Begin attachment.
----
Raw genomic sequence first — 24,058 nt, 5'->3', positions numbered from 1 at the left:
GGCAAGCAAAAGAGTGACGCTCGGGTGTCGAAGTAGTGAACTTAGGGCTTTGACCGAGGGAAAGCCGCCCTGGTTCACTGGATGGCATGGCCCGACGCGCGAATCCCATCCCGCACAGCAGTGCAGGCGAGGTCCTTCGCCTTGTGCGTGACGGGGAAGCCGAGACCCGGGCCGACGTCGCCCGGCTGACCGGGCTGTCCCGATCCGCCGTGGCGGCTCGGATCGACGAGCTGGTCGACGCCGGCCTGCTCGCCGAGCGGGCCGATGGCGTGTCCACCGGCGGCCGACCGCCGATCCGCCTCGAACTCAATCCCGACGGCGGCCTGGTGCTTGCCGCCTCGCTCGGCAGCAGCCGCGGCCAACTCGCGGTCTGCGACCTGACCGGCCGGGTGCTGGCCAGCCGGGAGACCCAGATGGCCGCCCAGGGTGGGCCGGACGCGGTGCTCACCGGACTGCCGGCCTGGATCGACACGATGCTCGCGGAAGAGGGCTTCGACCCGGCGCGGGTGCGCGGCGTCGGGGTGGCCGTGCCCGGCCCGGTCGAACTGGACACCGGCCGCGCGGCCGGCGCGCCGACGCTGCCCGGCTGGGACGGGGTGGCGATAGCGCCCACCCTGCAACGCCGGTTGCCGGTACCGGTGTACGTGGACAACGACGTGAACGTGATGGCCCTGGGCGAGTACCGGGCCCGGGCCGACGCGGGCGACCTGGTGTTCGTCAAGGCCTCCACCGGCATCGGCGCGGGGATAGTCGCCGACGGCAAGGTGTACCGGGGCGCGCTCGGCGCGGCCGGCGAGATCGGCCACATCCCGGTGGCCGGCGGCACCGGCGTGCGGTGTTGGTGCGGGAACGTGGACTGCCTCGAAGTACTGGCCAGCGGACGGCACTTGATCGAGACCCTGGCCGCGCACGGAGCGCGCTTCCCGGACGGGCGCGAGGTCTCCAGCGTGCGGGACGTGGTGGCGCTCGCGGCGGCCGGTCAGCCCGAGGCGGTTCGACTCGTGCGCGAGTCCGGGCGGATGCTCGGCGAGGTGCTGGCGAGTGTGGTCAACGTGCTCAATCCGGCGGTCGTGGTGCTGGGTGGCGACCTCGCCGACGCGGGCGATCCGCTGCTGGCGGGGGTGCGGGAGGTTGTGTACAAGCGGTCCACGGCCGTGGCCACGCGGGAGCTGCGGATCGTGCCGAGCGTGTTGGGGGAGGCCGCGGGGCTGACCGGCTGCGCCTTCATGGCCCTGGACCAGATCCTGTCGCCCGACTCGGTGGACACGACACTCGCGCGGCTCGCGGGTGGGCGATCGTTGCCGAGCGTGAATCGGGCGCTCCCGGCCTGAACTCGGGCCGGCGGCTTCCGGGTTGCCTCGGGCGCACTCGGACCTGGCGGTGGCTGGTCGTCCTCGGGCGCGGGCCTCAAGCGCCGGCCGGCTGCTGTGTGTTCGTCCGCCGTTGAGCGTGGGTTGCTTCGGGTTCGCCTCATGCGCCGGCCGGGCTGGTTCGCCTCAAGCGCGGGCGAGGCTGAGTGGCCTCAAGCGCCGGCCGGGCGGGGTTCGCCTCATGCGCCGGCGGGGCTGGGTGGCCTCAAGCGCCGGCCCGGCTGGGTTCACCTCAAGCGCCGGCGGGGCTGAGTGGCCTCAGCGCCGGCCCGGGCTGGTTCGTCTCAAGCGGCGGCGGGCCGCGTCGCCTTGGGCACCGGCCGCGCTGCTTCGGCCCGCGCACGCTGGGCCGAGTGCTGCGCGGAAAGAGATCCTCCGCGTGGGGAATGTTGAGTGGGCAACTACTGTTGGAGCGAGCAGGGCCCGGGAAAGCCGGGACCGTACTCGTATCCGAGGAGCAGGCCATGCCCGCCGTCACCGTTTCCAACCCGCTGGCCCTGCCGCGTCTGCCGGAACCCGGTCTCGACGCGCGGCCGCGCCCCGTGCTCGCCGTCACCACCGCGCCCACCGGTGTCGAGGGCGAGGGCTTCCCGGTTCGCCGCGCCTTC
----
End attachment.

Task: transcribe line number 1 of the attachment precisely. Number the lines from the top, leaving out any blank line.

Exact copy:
Raw genomic sequence first — 24,058 nt, 5'->3', positions numbered from 1 at the left: